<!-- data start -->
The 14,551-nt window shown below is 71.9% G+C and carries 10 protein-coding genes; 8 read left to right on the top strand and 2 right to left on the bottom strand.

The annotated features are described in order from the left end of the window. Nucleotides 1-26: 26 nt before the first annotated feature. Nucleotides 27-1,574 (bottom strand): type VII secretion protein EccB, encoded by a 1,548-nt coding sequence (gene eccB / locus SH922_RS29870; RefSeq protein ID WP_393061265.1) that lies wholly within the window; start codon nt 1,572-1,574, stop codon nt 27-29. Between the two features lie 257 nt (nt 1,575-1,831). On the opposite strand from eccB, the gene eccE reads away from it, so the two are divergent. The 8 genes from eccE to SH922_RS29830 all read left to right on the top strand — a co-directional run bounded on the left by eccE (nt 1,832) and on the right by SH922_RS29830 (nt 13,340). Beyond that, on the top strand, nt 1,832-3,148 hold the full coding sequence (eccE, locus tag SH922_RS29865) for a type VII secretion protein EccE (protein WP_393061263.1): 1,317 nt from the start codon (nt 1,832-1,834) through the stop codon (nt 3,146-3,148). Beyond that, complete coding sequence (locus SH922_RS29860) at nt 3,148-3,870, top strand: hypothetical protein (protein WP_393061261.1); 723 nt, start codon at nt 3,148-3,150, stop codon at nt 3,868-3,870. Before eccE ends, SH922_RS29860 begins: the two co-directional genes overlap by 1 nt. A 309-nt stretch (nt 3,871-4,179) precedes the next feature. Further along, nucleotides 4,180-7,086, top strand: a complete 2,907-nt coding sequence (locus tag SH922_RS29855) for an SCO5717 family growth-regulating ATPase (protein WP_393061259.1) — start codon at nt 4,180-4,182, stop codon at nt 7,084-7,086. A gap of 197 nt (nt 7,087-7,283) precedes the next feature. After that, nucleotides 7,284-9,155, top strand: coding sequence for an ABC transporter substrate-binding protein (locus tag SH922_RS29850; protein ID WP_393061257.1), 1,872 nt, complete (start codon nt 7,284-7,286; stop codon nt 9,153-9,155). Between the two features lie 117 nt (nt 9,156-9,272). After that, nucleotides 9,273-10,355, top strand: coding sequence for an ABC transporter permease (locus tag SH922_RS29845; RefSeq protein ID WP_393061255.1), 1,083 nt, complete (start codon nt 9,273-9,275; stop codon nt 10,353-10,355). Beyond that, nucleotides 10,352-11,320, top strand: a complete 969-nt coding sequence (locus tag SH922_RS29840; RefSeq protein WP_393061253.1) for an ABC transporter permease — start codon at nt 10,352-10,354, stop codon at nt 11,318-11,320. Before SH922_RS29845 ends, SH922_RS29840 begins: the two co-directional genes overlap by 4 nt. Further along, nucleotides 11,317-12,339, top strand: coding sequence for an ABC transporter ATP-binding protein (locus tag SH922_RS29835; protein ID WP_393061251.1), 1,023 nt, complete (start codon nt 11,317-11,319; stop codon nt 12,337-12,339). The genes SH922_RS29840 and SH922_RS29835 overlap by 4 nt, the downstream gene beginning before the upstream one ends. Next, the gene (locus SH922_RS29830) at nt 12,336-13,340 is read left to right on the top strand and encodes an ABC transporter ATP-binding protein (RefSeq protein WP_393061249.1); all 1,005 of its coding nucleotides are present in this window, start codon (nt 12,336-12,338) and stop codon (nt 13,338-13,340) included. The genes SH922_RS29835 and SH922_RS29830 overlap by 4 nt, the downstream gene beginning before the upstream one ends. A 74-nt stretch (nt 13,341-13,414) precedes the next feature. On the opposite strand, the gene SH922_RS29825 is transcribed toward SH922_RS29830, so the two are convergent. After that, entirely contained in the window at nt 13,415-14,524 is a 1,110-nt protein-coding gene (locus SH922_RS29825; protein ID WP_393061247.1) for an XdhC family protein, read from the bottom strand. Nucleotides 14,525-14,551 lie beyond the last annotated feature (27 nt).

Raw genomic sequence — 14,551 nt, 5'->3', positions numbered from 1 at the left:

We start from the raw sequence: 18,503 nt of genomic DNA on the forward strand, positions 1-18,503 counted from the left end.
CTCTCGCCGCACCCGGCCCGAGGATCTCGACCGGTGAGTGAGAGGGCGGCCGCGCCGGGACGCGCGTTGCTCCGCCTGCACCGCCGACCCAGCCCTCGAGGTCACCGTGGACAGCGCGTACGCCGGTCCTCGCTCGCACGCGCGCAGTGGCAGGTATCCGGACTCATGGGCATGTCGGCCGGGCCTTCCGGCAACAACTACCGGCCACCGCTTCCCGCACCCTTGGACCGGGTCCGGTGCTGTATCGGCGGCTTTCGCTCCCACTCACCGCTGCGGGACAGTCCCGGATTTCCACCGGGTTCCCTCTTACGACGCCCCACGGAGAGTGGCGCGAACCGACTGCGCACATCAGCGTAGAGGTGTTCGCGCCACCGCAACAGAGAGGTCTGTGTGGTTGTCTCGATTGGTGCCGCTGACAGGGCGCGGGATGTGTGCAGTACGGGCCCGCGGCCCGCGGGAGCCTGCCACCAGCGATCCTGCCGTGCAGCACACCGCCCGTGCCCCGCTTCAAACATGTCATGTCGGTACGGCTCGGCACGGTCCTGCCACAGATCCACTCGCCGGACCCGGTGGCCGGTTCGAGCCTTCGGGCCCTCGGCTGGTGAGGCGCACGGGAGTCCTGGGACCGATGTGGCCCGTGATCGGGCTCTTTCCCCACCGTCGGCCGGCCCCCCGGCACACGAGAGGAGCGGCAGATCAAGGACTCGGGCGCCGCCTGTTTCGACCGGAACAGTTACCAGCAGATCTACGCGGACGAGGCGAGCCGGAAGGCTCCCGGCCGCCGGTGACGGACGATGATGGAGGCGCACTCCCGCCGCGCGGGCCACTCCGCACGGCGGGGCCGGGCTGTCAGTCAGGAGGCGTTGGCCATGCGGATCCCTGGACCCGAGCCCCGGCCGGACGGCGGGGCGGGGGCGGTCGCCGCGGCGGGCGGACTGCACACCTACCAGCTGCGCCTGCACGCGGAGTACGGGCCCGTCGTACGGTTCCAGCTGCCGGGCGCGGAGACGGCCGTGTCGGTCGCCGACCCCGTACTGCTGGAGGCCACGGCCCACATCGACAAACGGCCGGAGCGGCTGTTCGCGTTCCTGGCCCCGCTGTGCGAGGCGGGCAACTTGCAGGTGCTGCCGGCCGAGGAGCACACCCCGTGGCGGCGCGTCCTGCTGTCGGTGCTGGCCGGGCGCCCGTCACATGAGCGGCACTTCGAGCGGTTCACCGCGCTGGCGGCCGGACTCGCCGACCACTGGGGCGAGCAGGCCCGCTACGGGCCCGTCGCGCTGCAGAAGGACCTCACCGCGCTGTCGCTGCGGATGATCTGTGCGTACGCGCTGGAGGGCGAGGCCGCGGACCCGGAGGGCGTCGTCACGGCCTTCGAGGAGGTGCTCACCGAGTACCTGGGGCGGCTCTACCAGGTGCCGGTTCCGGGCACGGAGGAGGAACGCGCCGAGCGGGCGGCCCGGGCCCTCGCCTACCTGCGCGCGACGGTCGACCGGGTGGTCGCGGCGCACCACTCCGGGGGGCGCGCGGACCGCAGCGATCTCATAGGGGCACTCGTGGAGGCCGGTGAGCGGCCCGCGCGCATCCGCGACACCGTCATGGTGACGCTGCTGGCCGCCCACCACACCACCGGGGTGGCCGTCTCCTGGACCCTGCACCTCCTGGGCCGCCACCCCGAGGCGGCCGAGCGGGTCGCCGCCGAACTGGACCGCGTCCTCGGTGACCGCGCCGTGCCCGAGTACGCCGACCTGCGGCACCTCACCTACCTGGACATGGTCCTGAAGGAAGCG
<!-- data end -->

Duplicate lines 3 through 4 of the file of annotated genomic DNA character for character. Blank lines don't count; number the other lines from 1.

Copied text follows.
Raw genomic sequence — 14,551 nt, 5'->3', positions numbered from 1 at the left:

We start from the raw sequence: 18,503 nt of genomic DNA on the forward strand, positions 1-18,503 counted from the left end.